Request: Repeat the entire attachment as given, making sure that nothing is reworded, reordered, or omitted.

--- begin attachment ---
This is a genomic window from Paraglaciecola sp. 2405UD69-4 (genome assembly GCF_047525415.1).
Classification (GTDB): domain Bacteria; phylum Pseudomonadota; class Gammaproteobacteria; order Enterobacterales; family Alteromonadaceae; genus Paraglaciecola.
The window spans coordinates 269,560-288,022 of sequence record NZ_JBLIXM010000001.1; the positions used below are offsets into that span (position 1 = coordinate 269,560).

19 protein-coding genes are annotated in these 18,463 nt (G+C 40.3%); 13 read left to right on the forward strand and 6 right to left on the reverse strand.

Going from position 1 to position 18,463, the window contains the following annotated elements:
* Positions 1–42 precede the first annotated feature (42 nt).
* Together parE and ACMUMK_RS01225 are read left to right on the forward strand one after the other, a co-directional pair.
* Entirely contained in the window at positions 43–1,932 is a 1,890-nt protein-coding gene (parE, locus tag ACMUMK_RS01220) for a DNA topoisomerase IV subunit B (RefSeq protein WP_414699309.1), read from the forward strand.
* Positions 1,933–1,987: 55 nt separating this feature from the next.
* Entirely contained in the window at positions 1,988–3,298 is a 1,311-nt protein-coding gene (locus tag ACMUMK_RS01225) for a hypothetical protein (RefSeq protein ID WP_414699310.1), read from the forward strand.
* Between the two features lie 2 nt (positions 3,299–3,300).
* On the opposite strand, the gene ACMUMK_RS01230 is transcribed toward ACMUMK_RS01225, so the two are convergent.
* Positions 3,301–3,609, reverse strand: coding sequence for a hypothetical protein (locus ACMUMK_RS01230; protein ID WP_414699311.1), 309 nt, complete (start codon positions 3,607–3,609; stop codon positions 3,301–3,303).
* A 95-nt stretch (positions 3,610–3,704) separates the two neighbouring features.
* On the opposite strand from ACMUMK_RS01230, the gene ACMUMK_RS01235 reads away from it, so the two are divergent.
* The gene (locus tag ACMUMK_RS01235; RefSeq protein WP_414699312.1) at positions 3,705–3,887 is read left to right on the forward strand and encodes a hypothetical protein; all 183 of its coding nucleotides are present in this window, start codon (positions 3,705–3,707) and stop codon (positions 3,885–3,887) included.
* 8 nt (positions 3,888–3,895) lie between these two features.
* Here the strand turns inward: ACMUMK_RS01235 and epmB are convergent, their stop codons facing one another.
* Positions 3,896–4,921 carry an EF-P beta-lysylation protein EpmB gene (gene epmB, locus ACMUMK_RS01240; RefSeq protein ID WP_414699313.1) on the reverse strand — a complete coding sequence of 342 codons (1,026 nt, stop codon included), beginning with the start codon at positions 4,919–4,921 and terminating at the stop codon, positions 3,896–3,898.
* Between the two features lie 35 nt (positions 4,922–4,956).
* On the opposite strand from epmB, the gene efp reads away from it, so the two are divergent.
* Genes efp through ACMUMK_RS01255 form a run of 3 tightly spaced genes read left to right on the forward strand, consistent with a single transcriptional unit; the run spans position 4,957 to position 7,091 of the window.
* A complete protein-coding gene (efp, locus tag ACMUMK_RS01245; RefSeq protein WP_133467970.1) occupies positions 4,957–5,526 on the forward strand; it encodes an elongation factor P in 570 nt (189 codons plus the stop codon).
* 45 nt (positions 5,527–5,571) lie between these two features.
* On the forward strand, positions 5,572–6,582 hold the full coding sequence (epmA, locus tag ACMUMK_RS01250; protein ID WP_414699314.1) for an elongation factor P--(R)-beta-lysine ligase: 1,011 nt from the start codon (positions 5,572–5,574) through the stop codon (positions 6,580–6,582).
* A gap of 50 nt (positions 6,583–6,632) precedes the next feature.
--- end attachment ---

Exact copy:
This is a genomic window from Paraglaciecola sp. 2405UD69-4 (genome assembly GCF_047525415.1).
Classification (GTDB): domain Bacteria; phylum Pseudomonadota; class Gammaproteobacteria; order Enterobacterales; family Alteromonadaceae; genus Paraglaciecola.
The window spans coordinates 269,560-288,022 of sequence record NZ_JBLIXM010000001.1; the positions used below are offsets into that span (position 1 = coordinate 269,560).

19 protein-coding genes are annotated in these 18,463 nt (G+C 40.3%); 13 read left to right on the forward strand and 6 right to left on the reverse strand.

Going from position 1 to position 18,463, the window contains the following annotated elements:
* Positions 1–42 precede the first annotated feature (42 nt).
* Together parE and ACMUMK_RS01225 are read left to right on the forward strand one after the other, a co-directional pair.
* Entirely contained in the window at positions 43–1,932 is a 1,890-nt protein-coding gene (parE, locus tag ACMUMK_RS01220) for a DNA topoisomerase IV subunit B (RefSeq protein WP_414699309.1), read from the forward strand.
* Positions 1,933–1,987: 55 nt separating this feature from the next.
* Entirely contained in the window at positions 1,988–3,298 is a 1,311-nt protein-coding gene (locus tag ACMUMK_RS01225) for a hypothetical protein (RefSeq protein ID WP_414699310.1), read from the forward strand.
* Between the two features lie 2 nt (positions 3,299–3,300).
* On the opposite strand, the gene ACMUMK_RS01230 is transcribed toward ACMUMK_RS01225, so the two are convergent.
* Positions 3,301–3,609, reverse strand: coding sequence for a hypothetical protein (locus ACMUMK_RS01230; protein ID WP_414699311.1), 309 nt, complete (start codon positions 3,607–3,609; stop codon positions 3,301–3,303).
* A 95-nt stretch (positions 3,610–3,704) separates the two neighbouring features.
* On the opposite strand from ACMUMK_RS01230, the gene ACMUMK_RS01235 reads away from it, so the two are divergent.
* The gene (locus tag ACMUMK_RS01235; RefSeq protein WP_414699312.1) at positions 3,705–3,887 is read left to right on the forward strand and encodes a hypothetical protein; all 183 of its coding nucleotides are present in this window, start codon (positions 3,705–3,707) and stop codon (positions 3,885–3,887) included.
* 8 nt (positions 3,888–3,895) lie between these two features.
* Here the strand turns inward: ACMUMK_RS01235 and epmB are convergent, their stop codons facing one another.
* Positions 3,896–4,921 carry an EF-P beta-lysylation protein EpmB gene (gene epmB, locus ACMUMK_RS01240; RefSeq protein ID WP_414699313.1) on the reverse strand — a complete coding sequence of 342 codons (1,026 nt, stop codon included), beginning with the start codon at positions 4,919–4,921 and terminating at the stop codon, positions 3,896–3,898.
* Between the two features lie 35 nt (positions 4,922–4,956).
* On the opposite strand from epmB, the gene efp reads away from it, so the two are divergent.
* Genes efp through ACMUMK_RS01255 form a run of 3 tightly spaced genes read left to right on the forward strand, consistent with a single transcriptional unit; the run spans position 4,957 to position 7,091 of the window.
* A complete protein-coding gene (efp, locus tag ACMUMK_RS01245; RefSeq protein WP_133467970.1) occupies positions 4,957–5,526 on the forward strand; it encodes an elongation factor P in 570 nt (189 codons plus the stop codon).
* 45 nt (positions 5,527–5,571) lie between these two features.
* On the forward strand, positions 5,572–6,582 hold the full coding sequence (epmA, locus tag ACMUMK_RS01250; protein ID WP_414699314.1) for an elongation factor P--(R)-beta-lysine ligase: 1,011 nt from the start codon (positions 5,572–5,574) through the stop codon (positions 6,580–6,582).
* A gap of 50 nt (positions 6,583–6,632) precedes the next feature.